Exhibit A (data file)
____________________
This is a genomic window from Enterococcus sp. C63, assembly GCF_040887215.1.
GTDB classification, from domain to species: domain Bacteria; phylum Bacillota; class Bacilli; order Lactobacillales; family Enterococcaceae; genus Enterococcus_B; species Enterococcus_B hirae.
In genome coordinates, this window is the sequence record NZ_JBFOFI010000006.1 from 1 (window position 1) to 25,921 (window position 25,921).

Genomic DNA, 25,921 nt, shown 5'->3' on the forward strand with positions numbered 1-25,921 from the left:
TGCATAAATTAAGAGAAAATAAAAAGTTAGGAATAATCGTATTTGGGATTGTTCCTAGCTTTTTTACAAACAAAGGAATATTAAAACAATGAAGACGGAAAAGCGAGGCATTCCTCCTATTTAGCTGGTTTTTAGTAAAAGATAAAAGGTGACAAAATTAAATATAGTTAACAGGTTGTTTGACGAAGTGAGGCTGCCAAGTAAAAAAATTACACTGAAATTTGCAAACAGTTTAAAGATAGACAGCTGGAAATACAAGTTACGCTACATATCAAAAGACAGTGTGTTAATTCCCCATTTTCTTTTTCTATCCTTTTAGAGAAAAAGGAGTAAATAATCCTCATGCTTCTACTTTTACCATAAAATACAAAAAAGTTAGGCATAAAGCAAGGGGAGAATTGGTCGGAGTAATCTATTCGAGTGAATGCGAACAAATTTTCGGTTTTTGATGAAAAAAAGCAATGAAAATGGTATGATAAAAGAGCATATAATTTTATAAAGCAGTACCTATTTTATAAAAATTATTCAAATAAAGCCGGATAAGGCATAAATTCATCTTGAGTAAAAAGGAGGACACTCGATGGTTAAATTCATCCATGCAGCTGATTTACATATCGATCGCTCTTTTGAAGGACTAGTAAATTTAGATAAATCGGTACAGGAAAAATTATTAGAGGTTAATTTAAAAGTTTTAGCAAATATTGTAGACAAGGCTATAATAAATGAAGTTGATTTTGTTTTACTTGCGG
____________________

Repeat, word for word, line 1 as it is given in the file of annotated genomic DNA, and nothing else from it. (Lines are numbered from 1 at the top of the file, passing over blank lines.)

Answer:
This is a genomic window from Enterococcus sp. C63, assembly GCF_040887215.1.